The so-called ‘grace period’

In a move designed to help reassure developers, the government is also proposing a ‘grace period’ for those that have already made “significant financial commitments”.

In order to qualify developers must be able to demonstrate that they have: a grid connection offer and acceptance offer, relevant planning consent, confirmation that the developer or operator either owns or leases the land; and evidence of expenditure of £100,000/MW in project pre-commissioning costs (PPC) or proof that all material equipment contracts have been entered into. However, DECC has said these landmarks must have been reached by today, 13 May 2014.

Developers have expressed serious concern that, because the deadline is set for today, the grace periods will not actually help those developers who are committed to significant UK solar projects. In cases where all four of these criteria can be met, there is a good chance the project is at an advanced stage and will be able complete in good time.  

The shift to rooftop

Despite hailing the enormous potential of roof-mounted solar in the UK, current policy support for the sector has led to disappointing take up. Identified as the key sector for solar in the UK’s Solar Strategy, DECC has attempted to help get the market moving with proposals to split the current feed-in tariff (FiT) degression band for >50kWp installations and stand-alone installations into two separate bands.  

DECC believes that this move will protect roof-mounted solar from being adversely affected if ground-mount deployment under FiTs spikes. DECC is proposing to split 75% of the capacity under the existing trigger to ‘other than stand-alone’ installations with the remaining 25% reserved for stand-alone installations.

Below is a table outlining DECC’s proposed new degression triggers:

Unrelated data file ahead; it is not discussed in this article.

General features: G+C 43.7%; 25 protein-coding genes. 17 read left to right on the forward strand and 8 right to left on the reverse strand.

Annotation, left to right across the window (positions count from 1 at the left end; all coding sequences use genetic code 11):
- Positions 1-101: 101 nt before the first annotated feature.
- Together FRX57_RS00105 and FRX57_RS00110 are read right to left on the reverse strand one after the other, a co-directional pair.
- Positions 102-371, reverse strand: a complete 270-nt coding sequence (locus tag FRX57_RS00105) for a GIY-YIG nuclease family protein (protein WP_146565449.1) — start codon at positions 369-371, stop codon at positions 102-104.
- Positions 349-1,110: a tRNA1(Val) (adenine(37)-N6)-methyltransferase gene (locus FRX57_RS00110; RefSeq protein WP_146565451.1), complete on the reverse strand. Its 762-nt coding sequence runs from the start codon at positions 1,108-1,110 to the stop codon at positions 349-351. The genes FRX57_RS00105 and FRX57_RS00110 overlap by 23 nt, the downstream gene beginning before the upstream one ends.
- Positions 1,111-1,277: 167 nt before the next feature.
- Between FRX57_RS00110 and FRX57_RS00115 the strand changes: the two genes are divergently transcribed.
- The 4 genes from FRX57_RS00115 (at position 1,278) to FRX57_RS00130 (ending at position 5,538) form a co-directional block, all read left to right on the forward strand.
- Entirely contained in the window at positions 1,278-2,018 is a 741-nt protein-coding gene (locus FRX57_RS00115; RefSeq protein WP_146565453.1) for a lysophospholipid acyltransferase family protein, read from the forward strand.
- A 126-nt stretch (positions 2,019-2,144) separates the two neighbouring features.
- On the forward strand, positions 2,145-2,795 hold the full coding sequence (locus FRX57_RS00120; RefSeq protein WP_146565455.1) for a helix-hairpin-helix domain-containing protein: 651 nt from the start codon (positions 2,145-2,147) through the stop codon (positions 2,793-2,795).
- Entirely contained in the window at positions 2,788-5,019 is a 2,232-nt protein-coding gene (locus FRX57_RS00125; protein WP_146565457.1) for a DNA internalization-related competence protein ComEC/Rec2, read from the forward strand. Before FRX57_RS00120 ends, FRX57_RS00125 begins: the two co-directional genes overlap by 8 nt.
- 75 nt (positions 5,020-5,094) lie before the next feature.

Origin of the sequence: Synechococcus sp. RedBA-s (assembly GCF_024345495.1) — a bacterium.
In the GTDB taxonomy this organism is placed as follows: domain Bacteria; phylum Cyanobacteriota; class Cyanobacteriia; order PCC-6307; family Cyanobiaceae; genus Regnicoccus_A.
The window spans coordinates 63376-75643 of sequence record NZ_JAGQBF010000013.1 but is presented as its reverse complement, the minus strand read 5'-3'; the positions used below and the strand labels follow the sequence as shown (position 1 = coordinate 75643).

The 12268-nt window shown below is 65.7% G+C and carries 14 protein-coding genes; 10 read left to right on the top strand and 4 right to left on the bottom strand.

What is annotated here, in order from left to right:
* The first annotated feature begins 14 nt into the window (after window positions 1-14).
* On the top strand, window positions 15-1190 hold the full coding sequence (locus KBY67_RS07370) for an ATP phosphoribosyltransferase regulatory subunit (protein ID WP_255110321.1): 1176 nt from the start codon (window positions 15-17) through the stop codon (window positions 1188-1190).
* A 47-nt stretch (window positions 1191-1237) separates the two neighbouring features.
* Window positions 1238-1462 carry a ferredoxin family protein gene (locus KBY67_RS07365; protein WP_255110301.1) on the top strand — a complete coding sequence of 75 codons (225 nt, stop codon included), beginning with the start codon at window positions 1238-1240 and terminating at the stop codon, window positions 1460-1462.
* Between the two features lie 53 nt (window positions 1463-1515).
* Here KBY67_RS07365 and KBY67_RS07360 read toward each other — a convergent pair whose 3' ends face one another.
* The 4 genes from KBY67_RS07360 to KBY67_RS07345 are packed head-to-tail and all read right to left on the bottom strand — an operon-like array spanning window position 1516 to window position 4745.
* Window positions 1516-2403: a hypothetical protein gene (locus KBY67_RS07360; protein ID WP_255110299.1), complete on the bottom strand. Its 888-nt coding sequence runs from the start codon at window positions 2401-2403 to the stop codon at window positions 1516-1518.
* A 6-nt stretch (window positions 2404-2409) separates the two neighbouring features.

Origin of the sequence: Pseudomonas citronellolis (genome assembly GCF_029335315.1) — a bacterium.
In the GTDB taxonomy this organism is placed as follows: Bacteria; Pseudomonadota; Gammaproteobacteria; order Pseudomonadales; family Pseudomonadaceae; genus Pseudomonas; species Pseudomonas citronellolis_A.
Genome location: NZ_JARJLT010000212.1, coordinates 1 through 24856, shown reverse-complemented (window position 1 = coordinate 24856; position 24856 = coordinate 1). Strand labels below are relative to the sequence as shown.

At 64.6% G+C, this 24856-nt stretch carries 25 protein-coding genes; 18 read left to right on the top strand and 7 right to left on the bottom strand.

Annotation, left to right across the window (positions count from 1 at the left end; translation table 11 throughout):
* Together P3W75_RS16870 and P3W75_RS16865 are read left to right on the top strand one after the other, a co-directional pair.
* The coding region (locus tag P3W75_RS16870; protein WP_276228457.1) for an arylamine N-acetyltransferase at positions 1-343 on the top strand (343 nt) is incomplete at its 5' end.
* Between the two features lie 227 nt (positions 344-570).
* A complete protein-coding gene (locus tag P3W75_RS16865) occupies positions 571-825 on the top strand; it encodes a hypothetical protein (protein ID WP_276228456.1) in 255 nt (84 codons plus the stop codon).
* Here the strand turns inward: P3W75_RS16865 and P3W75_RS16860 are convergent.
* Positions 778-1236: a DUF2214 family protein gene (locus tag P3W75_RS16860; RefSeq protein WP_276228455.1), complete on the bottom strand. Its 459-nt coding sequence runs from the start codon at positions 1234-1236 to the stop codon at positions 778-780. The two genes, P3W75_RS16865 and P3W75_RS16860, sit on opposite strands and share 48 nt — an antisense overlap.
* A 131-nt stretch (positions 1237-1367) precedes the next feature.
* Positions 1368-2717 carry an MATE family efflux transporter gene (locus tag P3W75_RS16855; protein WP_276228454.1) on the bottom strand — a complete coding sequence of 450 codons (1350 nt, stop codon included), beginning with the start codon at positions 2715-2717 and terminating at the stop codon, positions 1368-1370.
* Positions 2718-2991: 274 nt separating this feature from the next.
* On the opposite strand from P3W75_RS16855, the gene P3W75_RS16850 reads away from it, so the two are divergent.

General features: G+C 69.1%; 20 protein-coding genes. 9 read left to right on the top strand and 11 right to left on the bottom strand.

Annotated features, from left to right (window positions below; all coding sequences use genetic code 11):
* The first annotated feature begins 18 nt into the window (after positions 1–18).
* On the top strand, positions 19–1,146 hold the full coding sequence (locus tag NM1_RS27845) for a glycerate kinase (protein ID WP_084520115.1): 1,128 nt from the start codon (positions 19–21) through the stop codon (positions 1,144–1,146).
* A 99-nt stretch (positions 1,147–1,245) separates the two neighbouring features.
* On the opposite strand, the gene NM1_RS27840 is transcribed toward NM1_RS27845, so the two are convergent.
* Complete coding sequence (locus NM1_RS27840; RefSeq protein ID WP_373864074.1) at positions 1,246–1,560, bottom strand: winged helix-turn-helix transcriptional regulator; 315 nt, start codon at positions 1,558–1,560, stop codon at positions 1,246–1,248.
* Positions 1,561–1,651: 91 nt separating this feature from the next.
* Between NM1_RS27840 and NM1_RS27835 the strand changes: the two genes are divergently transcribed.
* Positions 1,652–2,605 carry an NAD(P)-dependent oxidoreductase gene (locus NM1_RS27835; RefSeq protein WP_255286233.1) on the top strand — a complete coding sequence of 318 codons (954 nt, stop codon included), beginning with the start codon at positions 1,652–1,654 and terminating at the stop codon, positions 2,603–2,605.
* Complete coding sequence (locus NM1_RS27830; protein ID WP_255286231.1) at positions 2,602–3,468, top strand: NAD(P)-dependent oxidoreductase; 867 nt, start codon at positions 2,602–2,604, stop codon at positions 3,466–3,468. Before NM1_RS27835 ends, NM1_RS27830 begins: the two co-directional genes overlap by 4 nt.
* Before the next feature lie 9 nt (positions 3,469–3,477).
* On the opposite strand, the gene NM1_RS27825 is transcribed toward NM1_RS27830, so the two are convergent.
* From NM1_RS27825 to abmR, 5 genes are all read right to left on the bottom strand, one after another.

Levels of quarterly deployment (MW) necessary to trigger degression for current degression band

Proposed levels of quarterly deployment (MW) necessary to trigger degression for new degression bands

Degression triggered

>50kW and all

Stand- Alone


Other than stand-alone, above 50kW

Not more than 50MW

Not more than 12.5MW

Not more than 37.5MW


More than 50MW but not more than 100MW

More than 12.5MW but not more than 25MW

More than 37.5 but not more than 75MW


More than 100MW but not more than 150MW

More than 25MW but not more than 37.5MW

More than 75MW but not more than 112.5MW


More than 150MW but not more than 200MW

More than 37.5MW but not more than 50MW

More than 112.5MW but not more than 150MW


More than 200MW

More than 50MW

More than 150MW



However, the STA states that it is “bitterly disappointed” that DECC did not consider increasing the capacity triggers under the FiT rather than separating ground-mounted off into another band. The association notes that “despite the Solar Strategy claiming it wanted to see a major increase in roof-mounted solar, DECC is not proposing to correct the major structural problem with FiTs, essential to deliver on this goal”.

Greene added: “The government says it wants to see a lot of mid-scale rooftops but everyone involved in solar knows the UK policy framework is inadequate. We have been warning DECC they must fix the user-friendly FiTs for medium- and large-scale projects for nearly a year. Not only would these proposals tilt the playing field against solar power per se, but they also expose the bias against everyday decentralised energy investors. It is long overdue that government gave communities, businesses and the public sector the same access to renewables as utilities.

“We urge DECC to work with us as soon as possible to deliver fair proposals, including making the new CfDs work for solar, and fixing FiTs for the mid to large scale rooftop projects they claim they want to support.”

DECC states that it is looking to implement the changes to the FiT degression bands in January 2015.

Consultation response

DECC will be consulting on all of the proposals outlined above until 7 July 2014.

Summarising the industry’s feeling towards today’s announcement, Paul Barwell, CEO of the STA said: “This feels like a kick in the teeth for exceptional performance. Our costs have dropped 30% against offshore wind in two years and we have devoted a year to driving good practice throughout the industry. This is not a just reward.”